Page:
# Graph and persistent graph

Up to now, we have made an implicit assumption that a temporal graph is made up of events (messages, citations, transactions) instantiated from one node to another that can be thought of as instantaneous. In the temporal graph literature, such representations of graphs are known as *link streams*. This representation can also capture temporal graphs that can be considered a sequence of static network snapshots (by giving edges integer timestamps 1, 2, 3, ... depending on the snapshot(s) in which they are found.)

However, there is another family of temporal graphs which don't fit into this format. What about instead of an instantaneous event, edges could be present for a defined amount of time? Such occasions might include proximity networks where an edge between two individuals is continuously present whenever they are close together, or a 'following' network where edges are established and later potentially removed. To enable these types of interactions to be represented, we provide an additional graph representation where edges can be added, removed and added back again called the `PersistentGraph`

. Let's have a look at how we create and manipulate such a graph.

```
from raphtory import PersistentGraph
G = PersistentGraph()
# new friendship
G.add_edge(1, "Alice", "Bob")
# additional friend
G.add_edge(3, "Bob", "Charlie")
# a dispute
G.delete_edge(5, "Alice", "Bob")
# a resolution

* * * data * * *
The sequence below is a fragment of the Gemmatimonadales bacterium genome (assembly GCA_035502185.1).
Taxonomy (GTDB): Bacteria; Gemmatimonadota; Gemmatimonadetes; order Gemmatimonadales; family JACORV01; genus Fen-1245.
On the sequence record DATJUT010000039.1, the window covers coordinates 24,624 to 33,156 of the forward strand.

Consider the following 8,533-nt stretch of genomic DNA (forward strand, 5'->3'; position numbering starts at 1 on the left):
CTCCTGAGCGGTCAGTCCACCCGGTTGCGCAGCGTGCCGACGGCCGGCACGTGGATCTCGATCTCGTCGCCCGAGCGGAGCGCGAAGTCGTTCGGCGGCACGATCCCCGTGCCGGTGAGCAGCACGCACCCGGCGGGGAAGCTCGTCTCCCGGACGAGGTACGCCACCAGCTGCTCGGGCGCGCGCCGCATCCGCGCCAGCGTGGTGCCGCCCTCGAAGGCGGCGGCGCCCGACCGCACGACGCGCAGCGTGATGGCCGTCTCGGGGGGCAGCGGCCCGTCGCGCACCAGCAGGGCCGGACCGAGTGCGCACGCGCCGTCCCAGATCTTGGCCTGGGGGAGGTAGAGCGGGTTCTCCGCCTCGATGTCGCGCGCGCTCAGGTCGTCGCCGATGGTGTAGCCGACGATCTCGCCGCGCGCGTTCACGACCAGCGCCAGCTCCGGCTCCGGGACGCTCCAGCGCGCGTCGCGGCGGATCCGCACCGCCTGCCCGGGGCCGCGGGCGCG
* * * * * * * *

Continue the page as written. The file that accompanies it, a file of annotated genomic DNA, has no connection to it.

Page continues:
G.add_edge(10, "Alice", "Bob")
print(f"G's edges are {G.edges}")
print(f"G's exploded edges are {G.edges.explode()}")
```

Output

```
G's edges are Edges(Edge(source=Alice, target=Bob, earliest_time=1, latest_time=9223372036854775807), Edge(source=Bob, target=Charlie, earliest_time=3, latest_time=9223372036854775807))
G's exploded edges are Edges(Edge(source=Alice, target=Bob, earliest_time=1, latest_time=5), Edge(source=Alice, target=Bob, earliest_time=10, latest_time=9223372036854775807), Edge(source=Bob, target=Charlie, earliest_time=3, latest_time=9223372036854775807))
```

Here we have a graph with two edges: one connecting Alice and Bob, and one connecting Bob and Charlie, and three *exploded edges*, one for each activation of Alice and Bob's edge and the activation of Bob and Charlie's edge. Note that if an edge is not explicitly deleted, it is assumed to last forever (or at least until int max value...)

Over the next few pages, we will explore how the persistent graph works to understand its behaviour/semantics and how it can unlock some interesting analysis.